If your wisdom teeth are impacted, it’s advised to remove them even if you don’t experience any form of pain.

Impacted wisdom teeth are often difficult to clean. Thus, plaque can build up easily and cause cavities and gum diseases. Furthermore, impacted wisdom teeth can sometimes turn into a cyst, which is a sac filled with fluid. This will require a more complicated surgery.


If you experience any of the symptoms listed below, you should schedule a date to have your wisdom tooth removed.

  • Pain
  • Gum disease
  • Nearby teeth that are damaged
  • Severe tooth decay
  • Soft tissue behind the bottom last teeth experiencing repeated infections
  • Tumours
  • Cysts

  • Wisdom tooth extraction

In Singapore, wisdom tooth extraction typically costs $150 – $350 per tooth. MediSave cannot be used to pay for this procedure.

At i.Dental, this procedure will cost $192.60 – $267.50 per tooth (inclusive of GST).

  • Wisdom tooth surgery

Wisdom tooth surgery will be more expensive and range from $800 – $1,250 per tooth. You may claim up to $950 for each tooth extracted through MediSave, depending on how complex the surgery is.

At i.Dental, wisdom tooth surgery will cost between $695.50 – $1658.50 per tooth (inclusive of GST).


Yes, you can resume your daily activities a couple of hours after your surgery!

Yes, you can brush your teeth after the procedure except for the area around the extraction! Do take note to avoid using toothpaste within the first 24 hours of the extraction.

Additionally, you’re advised to only brush the extraction site with gentle strokes the day after the procedure. You may use cotton buds to clean the extraction site as well.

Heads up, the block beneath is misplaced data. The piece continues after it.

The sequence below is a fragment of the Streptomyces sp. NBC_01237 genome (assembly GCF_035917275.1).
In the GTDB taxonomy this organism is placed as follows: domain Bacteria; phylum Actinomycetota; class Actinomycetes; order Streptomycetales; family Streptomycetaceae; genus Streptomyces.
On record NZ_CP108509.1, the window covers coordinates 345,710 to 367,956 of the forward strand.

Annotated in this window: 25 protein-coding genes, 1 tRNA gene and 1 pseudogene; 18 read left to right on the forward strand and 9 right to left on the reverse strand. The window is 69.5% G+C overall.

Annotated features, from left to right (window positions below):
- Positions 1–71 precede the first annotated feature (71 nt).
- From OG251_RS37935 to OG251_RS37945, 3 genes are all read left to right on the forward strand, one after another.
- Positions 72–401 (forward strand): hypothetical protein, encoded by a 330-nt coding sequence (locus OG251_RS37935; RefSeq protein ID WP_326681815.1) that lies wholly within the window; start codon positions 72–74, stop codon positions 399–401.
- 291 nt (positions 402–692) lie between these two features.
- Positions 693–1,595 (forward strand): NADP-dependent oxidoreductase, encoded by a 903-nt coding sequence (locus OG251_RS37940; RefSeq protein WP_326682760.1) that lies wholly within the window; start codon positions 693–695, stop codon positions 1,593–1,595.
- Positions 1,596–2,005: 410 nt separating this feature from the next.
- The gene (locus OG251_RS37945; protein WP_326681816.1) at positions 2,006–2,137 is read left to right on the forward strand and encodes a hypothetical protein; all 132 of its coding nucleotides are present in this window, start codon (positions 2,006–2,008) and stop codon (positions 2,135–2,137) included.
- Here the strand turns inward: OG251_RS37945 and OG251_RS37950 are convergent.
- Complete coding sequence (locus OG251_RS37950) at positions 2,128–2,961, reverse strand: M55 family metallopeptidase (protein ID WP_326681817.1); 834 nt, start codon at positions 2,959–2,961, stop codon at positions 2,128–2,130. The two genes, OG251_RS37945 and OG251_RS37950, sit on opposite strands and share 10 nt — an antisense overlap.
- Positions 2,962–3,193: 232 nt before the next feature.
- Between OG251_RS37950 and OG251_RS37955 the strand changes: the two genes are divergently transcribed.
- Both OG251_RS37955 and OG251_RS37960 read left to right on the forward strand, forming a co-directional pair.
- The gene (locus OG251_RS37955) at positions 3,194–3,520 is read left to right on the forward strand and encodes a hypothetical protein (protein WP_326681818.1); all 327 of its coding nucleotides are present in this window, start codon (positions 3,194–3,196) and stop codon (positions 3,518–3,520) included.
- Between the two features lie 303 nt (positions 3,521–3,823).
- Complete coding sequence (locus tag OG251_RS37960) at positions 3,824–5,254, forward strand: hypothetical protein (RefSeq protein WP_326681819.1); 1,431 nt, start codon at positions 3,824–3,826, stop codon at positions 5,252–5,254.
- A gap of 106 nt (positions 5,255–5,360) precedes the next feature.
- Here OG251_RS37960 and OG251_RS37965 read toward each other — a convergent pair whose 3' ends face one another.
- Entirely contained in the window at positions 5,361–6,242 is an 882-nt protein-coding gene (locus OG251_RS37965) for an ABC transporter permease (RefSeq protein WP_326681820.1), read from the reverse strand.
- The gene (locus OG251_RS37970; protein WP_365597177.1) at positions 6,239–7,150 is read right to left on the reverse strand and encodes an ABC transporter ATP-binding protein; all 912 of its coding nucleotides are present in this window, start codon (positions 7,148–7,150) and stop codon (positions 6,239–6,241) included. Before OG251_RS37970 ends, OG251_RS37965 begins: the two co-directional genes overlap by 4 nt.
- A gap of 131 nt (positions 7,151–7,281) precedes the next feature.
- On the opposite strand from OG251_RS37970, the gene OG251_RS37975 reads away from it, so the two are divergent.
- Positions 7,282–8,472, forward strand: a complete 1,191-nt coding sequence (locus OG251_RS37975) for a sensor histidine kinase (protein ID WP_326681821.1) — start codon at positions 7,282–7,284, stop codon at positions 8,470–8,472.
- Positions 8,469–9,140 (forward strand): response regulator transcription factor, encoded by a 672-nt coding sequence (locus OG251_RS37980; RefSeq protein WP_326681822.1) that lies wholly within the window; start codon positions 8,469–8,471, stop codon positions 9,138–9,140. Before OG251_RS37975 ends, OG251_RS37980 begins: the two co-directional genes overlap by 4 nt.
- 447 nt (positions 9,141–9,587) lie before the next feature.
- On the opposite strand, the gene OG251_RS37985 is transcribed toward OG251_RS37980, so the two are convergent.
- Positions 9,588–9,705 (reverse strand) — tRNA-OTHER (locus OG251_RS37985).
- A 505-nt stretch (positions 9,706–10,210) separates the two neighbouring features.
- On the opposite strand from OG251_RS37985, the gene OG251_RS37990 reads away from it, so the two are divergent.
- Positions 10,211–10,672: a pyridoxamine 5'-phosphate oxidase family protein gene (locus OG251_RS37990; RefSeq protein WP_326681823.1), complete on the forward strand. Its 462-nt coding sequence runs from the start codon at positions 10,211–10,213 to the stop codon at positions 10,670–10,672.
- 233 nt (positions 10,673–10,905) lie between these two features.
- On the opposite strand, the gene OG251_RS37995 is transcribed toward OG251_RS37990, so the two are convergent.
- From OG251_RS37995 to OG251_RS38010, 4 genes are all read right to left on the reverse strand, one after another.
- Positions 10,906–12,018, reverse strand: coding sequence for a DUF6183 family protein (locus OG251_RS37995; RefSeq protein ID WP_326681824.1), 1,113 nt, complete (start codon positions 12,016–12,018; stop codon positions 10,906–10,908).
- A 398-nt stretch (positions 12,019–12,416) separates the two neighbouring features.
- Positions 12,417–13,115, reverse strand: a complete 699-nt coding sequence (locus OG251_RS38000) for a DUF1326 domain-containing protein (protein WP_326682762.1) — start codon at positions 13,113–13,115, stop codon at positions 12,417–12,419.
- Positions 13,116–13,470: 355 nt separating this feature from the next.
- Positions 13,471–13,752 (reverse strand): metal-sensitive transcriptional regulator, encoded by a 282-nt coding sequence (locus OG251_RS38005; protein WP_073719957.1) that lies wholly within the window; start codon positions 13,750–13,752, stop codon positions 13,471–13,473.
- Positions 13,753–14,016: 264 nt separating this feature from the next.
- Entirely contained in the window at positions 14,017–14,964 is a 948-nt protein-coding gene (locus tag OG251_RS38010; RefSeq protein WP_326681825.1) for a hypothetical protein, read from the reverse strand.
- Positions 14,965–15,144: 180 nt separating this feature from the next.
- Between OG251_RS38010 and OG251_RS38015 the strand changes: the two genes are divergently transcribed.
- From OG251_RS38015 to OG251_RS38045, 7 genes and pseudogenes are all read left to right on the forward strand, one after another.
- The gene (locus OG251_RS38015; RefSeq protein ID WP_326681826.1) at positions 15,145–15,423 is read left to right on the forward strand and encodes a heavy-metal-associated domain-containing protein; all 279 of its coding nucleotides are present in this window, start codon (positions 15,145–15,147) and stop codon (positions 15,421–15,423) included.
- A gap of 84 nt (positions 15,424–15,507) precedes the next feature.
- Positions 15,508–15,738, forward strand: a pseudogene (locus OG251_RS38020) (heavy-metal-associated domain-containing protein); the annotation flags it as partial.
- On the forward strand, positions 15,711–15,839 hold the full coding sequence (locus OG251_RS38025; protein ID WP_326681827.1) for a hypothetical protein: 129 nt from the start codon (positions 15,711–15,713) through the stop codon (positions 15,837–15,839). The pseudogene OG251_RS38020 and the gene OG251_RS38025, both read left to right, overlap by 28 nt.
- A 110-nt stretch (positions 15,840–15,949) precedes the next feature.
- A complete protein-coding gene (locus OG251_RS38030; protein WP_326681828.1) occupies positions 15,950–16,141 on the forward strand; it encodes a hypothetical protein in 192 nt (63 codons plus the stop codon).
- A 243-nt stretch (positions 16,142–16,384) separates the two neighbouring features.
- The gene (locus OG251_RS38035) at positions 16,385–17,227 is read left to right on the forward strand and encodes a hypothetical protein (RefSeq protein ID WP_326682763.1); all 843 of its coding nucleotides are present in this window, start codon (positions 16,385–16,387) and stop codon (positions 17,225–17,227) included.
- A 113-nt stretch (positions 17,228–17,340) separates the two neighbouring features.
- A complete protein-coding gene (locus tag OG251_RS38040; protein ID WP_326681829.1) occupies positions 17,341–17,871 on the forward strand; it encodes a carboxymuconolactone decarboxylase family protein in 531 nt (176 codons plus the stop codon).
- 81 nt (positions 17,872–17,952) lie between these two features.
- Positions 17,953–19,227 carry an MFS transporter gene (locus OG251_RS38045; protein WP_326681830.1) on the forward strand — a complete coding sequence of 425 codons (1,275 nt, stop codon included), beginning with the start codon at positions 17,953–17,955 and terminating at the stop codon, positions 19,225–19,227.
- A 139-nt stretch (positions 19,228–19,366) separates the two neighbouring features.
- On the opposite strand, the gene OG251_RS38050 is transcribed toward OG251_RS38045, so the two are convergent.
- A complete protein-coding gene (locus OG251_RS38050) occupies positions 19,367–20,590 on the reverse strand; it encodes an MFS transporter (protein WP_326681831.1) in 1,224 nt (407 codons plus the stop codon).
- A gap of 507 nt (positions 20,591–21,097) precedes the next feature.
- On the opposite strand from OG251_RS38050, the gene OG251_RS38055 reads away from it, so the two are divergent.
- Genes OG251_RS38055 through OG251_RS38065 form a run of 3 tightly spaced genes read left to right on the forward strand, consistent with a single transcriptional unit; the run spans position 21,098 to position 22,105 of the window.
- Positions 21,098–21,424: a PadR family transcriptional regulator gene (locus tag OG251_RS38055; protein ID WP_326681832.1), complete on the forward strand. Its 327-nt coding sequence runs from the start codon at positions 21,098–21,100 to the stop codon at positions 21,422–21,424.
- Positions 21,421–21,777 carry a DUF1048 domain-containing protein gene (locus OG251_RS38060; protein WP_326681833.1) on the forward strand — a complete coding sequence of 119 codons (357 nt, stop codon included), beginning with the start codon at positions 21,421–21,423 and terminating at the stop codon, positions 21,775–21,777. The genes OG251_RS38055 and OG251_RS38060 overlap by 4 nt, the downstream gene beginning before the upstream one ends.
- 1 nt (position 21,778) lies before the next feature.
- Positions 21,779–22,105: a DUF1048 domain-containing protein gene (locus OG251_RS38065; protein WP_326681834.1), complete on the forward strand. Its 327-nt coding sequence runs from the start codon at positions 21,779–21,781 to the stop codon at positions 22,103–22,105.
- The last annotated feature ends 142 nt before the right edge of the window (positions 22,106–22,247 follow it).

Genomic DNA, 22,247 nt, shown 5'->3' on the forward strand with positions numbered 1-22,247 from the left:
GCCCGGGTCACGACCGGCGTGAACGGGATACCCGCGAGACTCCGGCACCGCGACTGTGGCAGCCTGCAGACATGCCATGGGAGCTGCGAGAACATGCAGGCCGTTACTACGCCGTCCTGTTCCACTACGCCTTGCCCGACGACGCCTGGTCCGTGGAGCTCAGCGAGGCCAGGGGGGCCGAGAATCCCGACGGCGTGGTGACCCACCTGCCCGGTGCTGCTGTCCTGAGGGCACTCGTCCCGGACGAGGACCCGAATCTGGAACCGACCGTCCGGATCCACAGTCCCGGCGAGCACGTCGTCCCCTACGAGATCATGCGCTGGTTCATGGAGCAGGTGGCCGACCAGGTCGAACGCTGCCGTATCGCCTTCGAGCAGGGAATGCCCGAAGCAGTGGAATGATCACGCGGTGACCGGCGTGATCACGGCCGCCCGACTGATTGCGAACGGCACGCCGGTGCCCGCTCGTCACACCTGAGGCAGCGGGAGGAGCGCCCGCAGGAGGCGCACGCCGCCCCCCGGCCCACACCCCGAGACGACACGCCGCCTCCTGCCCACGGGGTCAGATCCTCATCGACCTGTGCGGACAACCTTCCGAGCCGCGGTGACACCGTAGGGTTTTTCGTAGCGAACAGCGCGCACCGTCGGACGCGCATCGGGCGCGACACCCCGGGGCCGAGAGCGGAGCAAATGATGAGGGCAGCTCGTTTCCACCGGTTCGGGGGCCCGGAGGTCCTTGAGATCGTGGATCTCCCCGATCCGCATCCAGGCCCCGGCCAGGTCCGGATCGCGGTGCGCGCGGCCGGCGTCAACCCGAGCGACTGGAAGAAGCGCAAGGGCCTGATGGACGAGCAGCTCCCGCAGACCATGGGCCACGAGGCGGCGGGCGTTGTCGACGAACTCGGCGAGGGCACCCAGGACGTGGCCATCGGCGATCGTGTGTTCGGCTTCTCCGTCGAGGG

Some common side effects after wisdom tooth surgery include swelling, bruising and pain. You can manage this well by following the post-surgery instructions from your dentist.

Other possible complications include:

  • Infections
  • Dry socket
  • Dental trismus
  • Damage to nerves
  • Numbness
  • Tooth root fracture
  • Jaw fracture
  • Displaced tooth

Stitches from your wisdom tooth surgery will typically dissolve within 2 weeks of the procedure. However, in the event that a stitch comes loose, you should contact your dentist immediately.



It depends! You may be required to remove them before starting Invisalign or braces treatment as they may affect the movement of your teeth.

On the other hand, if your wisdom teeth have erupted fully in a proper position, you may delay the removal to a later date after your treatment is complete.

Your dentist will advise you on the recommended course of action based on the X-rays taken during the first consultation for your Invisalign or braces treatment.


In the event that your wisdom teeth erupt during Invisalign or braces treatment, your dentist may suggest removing them to avoid hindering your teeth movement. They may also make adjustments to your current set of aligners or issue you a new one due to swelling from the procedure.

If possible, you’re advised to remove your wisdom teeth prior to receiving Invisalign or braces treatment to avoid any delays during treatment.

According to Dr. Pua, an impacted wisdom tooth may potentially cause your teeth to shift post-treatment. In comparison, a fully erupted one is less likely to affect the treatment results.

It’s crucial that you wear retainers after your treatment to maintain your new smile. In addition, you should work with your dentist to reduce the effects of your erupted wisdom tooth.